Infant Mortality Rate

 

Our Efforts:

Home Visiting programs provide support and critical information to families and caregivers. Teachers in high quality programs share important information regarding the health & well-being of children.

In 1930, New Mexico’s infant mortality rate (145.4) was 125.1% higher than the national rate. By the early 1970s, however, New Mexico had achieved parity with the United States and by the 1980s the rate had dropped below the United States rate. With the exception of one year, 1994, the state’s infant mortality rate has remained below the national rate every year since 1980. This decline in infant mortality is due to the role of public health outreach, improved education about pregnancy and childbirth, and expanded medical services.

In fiscal year 2012, the State and Carlsbad Mental Health Center's Crossroads substance abuse residential treatment facility received a PPW Grant (Pregnant and Postpartum) grant for $1,500,000 for a three-year project to continue this important work.

 

Our Goals:

Through home visiting programs, assist the state in its efforts to reduce the infant mortality rate.

The New Mexico Department of Health will promote better birth outcomes and healthier mothers and children by providing supplemental nutritious food, nutrition education, and referrals to health and social services. We will also promote increased levels of prenatal care and participation in Early Periodic Screening Diagnosis & Treatment.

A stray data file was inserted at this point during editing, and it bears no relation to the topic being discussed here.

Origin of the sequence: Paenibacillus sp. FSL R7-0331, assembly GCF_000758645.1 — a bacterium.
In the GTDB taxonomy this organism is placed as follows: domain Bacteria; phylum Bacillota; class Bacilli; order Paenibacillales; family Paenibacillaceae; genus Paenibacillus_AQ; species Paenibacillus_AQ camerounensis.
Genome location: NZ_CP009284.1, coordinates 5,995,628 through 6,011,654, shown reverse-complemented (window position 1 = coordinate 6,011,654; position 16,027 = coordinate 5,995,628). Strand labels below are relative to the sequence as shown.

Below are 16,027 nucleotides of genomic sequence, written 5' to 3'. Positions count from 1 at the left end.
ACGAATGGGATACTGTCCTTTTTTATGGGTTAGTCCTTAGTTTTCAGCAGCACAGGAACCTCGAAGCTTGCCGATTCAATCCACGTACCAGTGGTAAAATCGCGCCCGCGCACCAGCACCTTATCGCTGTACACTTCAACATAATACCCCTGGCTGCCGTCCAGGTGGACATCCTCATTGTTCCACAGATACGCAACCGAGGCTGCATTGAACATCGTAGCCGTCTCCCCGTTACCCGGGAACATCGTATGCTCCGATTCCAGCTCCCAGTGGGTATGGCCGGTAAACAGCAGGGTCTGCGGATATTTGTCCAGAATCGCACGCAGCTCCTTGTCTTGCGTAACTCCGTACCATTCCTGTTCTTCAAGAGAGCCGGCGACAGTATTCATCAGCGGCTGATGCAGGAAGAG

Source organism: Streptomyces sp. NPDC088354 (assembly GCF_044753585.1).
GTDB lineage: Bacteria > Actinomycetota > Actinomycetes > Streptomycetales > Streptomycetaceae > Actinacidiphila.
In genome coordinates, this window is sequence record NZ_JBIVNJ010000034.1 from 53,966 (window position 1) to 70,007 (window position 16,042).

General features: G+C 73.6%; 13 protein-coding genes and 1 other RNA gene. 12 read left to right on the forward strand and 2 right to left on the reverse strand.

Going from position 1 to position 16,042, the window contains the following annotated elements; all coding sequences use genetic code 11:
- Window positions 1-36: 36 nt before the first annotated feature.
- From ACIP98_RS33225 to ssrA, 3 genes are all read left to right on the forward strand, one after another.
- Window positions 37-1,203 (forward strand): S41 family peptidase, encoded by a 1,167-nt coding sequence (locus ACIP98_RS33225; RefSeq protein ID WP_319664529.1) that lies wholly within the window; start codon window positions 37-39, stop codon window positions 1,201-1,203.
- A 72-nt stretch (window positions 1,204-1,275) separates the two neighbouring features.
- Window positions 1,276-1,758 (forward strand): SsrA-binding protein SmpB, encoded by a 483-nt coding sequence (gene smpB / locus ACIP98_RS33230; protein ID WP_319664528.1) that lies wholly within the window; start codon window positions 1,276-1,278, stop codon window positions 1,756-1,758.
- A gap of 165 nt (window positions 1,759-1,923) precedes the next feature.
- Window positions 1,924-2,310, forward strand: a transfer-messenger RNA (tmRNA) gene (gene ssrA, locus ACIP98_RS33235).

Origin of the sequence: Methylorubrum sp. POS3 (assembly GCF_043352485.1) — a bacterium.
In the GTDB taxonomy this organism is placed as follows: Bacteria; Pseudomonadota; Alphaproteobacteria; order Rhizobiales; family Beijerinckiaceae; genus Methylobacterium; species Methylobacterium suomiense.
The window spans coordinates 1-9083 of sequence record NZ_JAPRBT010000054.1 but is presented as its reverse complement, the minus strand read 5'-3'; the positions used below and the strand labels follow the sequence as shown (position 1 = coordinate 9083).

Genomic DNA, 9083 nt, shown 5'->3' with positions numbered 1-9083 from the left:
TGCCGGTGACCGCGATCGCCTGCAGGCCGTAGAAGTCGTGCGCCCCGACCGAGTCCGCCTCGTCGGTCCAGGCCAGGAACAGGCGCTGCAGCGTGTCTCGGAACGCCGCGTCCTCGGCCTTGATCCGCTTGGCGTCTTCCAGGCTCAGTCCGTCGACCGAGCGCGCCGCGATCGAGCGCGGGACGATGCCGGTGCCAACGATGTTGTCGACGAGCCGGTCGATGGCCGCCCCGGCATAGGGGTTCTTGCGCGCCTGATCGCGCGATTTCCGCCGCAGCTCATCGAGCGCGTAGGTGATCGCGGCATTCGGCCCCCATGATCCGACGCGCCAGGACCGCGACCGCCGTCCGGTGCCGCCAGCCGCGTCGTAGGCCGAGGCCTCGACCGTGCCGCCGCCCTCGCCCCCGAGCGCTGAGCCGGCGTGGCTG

Make a Difference:

What You Can Do To Make a Difference

The public can share information with relatives, friends, and neighbors who are expecting a child about the importance of pre-natal medical care, nutrition, and the dangers of alcohol and drug use.

The New Mexico Department of Health’s Children’s Medical Services (CMS) is comprised of several programs that provide early intervention services that support healthy childhood development. These programs include the Family-Infant-Toddler Program, the Newborn Metabolic Screening Program, the Newborn Hearing Screening Program, and Children and Youth with Special Health Care Needs.

 

New Mexico Data:

Infant Mortality Rates:




Rolling Averages:


Year Infant Mortality Rate Rolling Averages Deaths per 1,000 Live Births, NM Residents
1999 6.82 1999-2001 6.618293492
2000 6.62 2000-2002 6.366615244
2001 6.42 2001-2003 5.959845225
2002 6.06 2002-2004 5.912220282
2003 5.40 2003-2005 5.915060252
2004 6.28 2004-2006 6.010500405
2005 6.07 2005-2007 5.965578627
2006 5.68 2006-2008 5.643921074
2007 6.14 2007-2009 5.423852693
2008 5.11 2008-2010 5.235104499
2009 5.02
2010 5.58


 

National Data:

 

Ethnicity:




2006-2010 Deaths. Source: New Mexico IBIS


Race and Ethnicity of Mother Deaths Per 1,000 BirthsNumber of Deaths Number of Live Births Deaths Per 1,000 Births 95% CI LL 95% CI UL
Total 5.5 812 147,347 5.5 5.1 5.9
Black or African American 12.1 37 3,048 12.1 8.2 16